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Holmes v. IBM

July 11, 2006


The opinion of the court was delivered by: McMahon, Judge



Plaintiff Cindy Holmes, an African-American woman, was hired to serve as a Production Technician by defendant IBM in July 2000. IBM utilized an employee evaluation system by which employees were assigned a "band" from1 to 10 according to their skills, contributions, and impact. Holmes, who had worked for IBM from 1980 to 1993 before being re-hired in 2000, was re-hired as a Band 3 employee.

From 2000 to 2006, Holmes was not promoted to Band 4, despite repeatedly seeking such a promotion. During this time, several Caucasian co-workers were promoted. Also during this period, Holmes transferred several times within IBM, working under five separate supervisors before voluntarily resigning from IBM in February 2006.

By a complaint filed on March 18, 2005, Holmes brought suit under 42 U.S.C. § 1981, contending that IBM discriminated against her by refusing to promote her while promoting less qualified Caucasian employees. Holmes claims that a number of comments made by supervisors support her claims, as do various other on-the-job incidents.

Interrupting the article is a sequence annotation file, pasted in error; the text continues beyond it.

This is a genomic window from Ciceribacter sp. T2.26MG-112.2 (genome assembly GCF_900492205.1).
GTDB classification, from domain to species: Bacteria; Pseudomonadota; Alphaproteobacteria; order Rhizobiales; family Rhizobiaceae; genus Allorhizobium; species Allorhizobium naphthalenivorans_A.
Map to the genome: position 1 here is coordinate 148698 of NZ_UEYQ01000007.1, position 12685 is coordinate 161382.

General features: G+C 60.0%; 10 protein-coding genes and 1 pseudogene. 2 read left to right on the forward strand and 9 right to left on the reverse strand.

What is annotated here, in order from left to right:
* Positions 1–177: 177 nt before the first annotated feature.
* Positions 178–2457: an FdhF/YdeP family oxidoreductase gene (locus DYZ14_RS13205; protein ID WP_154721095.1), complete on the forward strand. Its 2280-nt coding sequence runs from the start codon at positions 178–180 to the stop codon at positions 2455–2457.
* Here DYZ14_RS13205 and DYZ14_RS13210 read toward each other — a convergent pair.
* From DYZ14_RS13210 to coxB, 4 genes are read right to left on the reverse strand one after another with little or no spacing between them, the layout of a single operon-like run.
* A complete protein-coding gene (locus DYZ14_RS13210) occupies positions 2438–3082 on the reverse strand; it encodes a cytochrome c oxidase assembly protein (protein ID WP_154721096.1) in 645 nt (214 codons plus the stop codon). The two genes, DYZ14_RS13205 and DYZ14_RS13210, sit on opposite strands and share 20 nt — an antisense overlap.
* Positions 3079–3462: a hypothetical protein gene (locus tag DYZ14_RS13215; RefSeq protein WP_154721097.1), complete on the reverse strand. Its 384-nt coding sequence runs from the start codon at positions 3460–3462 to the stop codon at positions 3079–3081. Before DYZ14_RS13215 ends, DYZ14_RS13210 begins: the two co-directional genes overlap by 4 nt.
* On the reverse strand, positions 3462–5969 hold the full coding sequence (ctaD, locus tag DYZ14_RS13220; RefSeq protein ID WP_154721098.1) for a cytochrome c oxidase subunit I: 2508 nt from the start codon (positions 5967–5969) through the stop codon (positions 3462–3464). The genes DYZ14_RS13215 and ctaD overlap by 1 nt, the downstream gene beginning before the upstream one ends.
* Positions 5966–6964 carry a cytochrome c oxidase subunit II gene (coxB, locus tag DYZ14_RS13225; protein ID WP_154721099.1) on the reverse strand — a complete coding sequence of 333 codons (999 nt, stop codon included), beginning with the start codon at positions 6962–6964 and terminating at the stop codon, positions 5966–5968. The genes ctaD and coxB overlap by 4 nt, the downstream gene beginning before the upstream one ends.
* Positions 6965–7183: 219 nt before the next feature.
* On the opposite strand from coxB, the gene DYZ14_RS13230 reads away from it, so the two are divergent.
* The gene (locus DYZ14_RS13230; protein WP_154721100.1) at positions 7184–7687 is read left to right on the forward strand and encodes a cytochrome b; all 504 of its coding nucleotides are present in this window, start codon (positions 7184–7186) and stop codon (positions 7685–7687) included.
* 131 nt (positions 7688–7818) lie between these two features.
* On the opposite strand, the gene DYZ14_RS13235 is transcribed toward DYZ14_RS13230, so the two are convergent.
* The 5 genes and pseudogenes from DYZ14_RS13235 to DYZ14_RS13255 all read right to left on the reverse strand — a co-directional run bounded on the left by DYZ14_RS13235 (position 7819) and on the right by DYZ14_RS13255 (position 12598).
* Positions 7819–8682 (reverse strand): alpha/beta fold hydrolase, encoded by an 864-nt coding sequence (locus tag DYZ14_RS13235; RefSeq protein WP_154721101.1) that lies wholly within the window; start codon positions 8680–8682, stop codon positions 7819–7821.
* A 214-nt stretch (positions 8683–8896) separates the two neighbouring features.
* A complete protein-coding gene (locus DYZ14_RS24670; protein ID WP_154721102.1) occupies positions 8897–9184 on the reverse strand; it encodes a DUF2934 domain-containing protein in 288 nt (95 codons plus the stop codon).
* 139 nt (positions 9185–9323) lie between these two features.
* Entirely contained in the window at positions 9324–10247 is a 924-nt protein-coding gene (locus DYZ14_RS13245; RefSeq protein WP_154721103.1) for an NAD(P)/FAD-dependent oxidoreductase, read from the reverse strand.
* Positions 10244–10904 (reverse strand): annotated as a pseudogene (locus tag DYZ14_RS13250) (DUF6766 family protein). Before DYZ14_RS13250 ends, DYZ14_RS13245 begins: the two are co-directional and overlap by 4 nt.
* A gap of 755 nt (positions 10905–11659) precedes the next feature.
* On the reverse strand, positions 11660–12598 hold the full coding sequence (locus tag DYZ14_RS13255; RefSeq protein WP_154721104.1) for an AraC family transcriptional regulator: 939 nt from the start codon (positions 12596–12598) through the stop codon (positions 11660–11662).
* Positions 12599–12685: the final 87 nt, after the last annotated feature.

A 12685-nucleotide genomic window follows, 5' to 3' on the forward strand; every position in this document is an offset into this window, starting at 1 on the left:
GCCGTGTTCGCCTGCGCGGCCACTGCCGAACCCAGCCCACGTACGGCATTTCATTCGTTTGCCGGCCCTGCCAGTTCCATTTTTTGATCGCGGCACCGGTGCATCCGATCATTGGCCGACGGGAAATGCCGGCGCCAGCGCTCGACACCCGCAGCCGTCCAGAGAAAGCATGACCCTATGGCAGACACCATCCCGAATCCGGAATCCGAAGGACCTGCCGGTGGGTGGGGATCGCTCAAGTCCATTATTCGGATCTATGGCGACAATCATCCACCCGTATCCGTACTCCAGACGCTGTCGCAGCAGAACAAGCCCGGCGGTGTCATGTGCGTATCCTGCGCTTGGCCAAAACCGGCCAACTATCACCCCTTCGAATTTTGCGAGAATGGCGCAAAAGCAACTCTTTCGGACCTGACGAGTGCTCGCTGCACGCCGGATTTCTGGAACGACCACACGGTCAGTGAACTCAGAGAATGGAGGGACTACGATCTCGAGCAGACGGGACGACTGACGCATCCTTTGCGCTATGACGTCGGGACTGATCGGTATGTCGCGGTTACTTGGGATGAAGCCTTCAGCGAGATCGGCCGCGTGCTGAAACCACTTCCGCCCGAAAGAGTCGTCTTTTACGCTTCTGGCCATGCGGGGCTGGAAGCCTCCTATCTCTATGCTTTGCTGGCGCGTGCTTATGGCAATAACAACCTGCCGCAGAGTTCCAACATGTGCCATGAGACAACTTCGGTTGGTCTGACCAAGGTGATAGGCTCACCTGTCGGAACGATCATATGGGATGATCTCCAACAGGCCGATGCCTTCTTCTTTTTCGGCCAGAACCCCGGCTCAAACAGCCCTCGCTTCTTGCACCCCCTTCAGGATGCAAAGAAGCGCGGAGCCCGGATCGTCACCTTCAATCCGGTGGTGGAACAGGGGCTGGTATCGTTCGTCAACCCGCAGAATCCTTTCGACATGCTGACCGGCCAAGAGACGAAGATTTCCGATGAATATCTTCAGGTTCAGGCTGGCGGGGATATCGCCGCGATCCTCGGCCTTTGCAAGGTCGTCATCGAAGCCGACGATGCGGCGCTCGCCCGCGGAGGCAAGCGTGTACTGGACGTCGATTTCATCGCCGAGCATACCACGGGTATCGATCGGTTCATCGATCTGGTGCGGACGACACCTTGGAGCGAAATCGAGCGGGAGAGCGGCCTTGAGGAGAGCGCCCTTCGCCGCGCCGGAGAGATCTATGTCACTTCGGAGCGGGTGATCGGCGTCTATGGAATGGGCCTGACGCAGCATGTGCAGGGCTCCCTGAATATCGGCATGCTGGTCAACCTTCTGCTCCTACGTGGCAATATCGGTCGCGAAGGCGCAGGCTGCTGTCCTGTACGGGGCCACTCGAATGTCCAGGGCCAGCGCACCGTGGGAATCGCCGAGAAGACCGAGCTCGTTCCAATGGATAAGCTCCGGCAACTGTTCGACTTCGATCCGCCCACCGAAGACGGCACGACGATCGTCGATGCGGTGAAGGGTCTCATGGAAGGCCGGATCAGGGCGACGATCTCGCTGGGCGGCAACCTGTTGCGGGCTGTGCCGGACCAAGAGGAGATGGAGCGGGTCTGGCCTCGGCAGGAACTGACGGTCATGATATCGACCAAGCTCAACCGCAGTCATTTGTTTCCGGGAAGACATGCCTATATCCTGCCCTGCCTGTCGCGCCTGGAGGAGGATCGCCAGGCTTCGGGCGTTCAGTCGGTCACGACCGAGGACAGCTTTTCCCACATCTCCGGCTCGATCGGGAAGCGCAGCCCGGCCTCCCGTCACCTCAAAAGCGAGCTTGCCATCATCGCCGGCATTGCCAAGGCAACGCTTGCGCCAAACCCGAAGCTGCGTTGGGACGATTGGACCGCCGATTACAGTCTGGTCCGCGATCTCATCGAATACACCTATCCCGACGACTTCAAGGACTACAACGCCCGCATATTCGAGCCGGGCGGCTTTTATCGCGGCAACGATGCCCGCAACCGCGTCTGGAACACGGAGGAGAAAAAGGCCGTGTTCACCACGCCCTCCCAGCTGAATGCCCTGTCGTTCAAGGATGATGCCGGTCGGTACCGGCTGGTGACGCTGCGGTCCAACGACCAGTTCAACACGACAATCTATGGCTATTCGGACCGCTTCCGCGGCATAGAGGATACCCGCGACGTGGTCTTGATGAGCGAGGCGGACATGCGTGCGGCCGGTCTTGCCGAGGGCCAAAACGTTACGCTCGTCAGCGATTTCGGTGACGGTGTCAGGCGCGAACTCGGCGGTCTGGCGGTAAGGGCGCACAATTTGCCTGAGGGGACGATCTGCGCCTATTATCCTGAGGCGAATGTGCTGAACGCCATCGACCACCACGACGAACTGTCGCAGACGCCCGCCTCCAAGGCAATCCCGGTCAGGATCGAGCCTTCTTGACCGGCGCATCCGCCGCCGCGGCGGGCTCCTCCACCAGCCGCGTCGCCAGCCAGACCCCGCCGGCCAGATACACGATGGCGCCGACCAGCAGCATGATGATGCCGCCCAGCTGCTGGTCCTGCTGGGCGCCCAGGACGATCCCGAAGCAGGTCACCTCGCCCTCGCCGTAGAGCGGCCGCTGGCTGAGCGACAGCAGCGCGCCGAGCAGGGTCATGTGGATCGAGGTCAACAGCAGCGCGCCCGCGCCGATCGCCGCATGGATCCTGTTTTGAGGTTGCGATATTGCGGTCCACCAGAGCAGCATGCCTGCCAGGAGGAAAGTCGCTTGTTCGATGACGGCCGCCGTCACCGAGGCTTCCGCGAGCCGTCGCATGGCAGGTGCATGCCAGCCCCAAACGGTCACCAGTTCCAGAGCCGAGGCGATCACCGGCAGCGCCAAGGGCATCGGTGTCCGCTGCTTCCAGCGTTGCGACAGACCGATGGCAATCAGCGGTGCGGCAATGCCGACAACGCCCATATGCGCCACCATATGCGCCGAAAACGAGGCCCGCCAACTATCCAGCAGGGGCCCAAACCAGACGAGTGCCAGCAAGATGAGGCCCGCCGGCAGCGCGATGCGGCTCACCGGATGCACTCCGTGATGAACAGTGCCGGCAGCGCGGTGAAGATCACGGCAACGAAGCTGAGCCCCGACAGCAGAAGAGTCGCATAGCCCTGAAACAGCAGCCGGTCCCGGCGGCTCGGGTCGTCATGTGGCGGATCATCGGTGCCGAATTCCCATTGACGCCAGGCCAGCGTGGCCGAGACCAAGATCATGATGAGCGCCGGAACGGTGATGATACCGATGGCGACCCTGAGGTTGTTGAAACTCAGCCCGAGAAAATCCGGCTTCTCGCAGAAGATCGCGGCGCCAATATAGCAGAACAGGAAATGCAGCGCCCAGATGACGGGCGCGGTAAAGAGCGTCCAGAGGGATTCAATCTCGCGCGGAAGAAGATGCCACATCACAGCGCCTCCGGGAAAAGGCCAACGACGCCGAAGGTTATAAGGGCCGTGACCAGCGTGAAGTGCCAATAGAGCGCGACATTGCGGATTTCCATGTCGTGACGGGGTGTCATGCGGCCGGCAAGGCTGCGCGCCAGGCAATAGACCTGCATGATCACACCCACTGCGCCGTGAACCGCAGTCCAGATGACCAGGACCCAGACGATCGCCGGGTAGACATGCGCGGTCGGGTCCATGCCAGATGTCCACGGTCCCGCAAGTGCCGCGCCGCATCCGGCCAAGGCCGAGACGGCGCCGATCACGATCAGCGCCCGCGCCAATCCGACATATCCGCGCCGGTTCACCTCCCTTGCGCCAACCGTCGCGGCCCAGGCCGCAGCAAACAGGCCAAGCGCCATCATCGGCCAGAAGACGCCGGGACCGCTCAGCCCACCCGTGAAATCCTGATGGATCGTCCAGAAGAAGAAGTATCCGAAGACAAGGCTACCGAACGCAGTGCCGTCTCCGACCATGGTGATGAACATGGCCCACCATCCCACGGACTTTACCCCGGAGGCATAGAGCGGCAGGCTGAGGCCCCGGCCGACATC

IBM now moves for summary judgment. For the reasons stated below, defendant's motion is denied.


Defendant IBM, the world's largest information technology company, has a manufacturing facility located in East Fishkill, New York. Plaintiff Cindy Holmes, an African-American woman, was employed by IBM from September 1980 to February 1981 and from August 1981 to May 1993.*fn1 See Affirmation of Michael H. Sussman ("Sussman") at Exhibit 22. In 2000, Holmes was re-hired by IBM as a Production Technician at the East Fishkill facility. Affidavit of Cindy Holmes ("Holmes Affidavit"), Ex. 1, at 104.

During Holmes' third tenure with the company, IBM employed a classification system in order to assign employees' job titles and salaries. The system was comprised of ten "bands." According to IBM's "Position Classification and Position Reference Guide," the bands were based upon three "equally weighted factors": skills, contribution/leadership, and impact on business/job scope. See Position Classification and Position Reference Guide ("the PRG"), Holmes Affidavit, Ex. 12. None of the ten "bands" had any specific educational or job-related requirements. Id. According to the PRG, each band is associated with a salary range which may overlap other ranges.